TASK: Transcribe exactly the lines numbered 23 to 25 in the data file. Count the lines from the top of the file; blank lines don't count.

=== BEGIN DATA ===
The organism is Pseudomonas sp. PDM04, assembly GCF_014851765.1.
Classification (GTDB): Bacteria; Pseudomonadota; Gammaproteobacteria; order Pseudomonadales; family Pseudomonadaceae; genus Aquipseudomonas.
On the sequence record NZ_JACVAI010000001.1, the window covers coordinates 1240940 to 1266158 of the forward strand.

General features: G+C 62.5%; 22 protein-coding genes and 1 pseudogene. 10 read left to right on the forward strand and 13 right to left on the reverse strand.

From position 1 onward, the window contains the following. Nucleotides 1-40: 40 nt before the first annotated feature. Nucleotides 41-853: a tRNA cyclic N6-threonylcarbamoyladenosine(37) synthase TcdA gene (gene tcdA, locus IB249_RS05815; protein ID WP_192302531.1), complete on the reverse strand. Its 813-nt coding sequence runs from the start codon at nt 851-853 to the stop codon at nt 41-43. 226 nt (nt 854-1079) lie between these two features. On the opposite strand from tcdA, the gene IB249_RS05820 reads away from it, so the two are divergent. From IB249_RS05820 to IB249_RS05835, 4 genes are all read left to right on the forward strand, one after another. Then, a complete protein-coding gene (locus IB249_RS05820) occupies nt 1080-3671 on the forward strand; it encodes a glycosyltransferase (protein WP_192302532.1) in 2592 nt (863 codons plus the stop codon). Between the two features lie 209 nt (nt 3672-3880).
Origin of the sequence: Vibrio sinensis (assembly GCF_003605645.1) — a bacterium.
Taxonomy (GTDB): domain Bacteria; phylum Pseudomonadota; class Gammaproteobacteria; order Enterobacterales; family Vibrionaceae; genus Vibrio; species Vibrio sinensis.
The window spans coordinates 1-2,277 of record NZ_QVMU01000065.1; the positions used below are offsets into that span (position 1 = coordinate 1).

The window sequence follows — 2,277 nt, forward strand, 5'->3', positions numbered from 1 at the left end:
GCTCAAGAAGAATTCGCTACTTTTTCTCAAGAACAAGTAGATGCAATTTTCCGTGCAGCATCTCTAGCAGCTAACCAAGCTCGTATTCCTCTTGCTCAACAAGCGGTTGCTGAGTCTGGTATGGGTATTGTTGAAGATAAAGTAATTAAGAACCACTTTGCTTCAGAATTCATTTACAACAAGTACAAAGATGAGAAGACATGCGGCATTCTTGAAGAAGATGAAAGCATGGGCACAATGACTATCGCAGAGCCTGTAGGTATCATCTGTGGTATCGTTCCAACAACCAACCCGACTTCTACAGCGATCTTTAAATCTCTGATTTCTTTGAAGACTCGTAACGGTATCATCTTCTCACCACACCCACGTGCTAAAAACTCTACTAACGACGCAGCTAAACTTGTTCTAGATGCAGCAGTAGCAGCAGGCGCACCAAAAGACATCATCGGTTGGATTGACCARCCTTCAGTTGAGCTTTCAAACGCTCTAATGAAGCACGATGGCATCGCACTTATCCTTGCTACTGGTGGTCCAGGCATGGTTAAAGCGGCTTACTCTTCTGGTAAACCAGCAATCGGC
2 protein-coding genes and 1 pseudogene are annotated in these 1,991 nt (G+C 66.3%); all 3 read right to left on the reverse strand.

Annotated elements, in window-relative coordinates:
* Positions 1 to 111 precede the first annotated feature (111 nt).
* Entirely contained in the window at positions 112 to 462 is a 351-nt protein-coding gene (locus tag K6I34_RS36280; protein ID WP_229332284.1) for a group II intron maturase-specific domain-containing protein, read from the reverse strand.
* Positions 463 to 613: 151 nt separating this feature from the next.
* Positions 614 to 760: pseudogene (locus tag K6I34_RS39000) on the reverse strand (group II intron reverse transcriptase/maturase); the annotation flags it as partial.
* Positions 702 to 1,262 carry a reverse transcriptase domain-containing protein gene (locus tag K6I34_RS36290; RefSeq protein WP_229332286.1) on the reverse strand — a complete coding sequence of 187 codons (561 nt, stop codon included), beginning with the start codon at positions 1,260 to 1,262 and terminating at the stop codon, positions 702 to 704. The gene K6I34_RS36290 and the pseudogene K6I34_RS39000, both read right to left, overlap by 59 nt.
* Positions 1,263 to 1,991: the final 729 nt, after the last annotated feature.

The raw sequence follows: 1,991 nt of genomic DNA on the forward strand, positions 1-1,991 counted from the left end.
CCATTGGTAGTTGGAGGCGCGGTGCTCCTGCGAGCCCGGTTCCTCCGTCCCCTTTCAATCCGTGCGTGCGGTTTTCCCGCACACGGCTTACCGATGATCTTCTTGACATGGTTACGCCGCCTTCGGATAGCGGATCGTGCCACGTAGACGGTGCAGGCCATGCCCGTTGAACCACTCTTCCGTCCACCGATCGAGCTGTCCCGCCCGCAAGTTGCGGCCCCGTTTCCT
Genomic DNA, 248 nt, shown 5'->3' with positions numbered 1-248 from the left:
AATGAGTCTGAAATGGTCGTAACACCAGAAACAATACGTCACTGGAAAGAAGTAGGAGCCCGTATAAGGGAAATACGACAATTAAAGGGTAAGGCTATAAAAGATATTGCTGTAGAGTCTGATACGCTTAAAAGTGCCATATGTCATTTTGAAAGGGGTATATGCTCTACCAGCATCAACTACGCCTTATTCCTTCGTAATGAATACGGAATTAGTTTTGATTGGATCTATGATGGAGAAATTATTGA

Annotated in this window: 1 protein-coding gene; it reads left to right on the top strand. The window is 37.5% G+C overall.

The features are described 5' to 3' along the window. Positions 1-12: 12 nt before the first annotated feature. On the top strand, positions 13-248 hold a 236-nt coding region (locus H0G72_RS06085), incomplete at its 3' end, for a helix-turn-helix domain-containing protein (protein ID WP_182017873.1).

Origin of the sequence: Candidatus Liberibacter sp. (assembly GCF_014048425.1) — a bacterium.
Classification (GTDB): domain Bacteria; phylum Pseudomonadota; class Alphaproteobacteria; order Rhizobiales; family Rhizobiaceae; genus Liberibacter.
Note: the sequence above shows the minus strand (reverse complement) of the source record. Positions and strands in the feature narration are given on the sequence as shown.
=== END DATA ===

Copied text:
Annotated in this window: 1 protein-coding gene; it reads left to right on the top strand. The window is 37.5% G+C overall.

The features are described 5' to 3' along the window. Positions 1-12: 12 nt before the first annotated feature. On the top strand, positions 13-248 hold a 236-nt coding region (locus H0G72_RS06085), incomplete at its 3' end, for a helix-turn-helix domain-containing protein (protein ID WP_182017873.1).

Origin of the sequence: Candidatus Liberibacter sp. (assembly GCF_014048425.1) — a bacterium.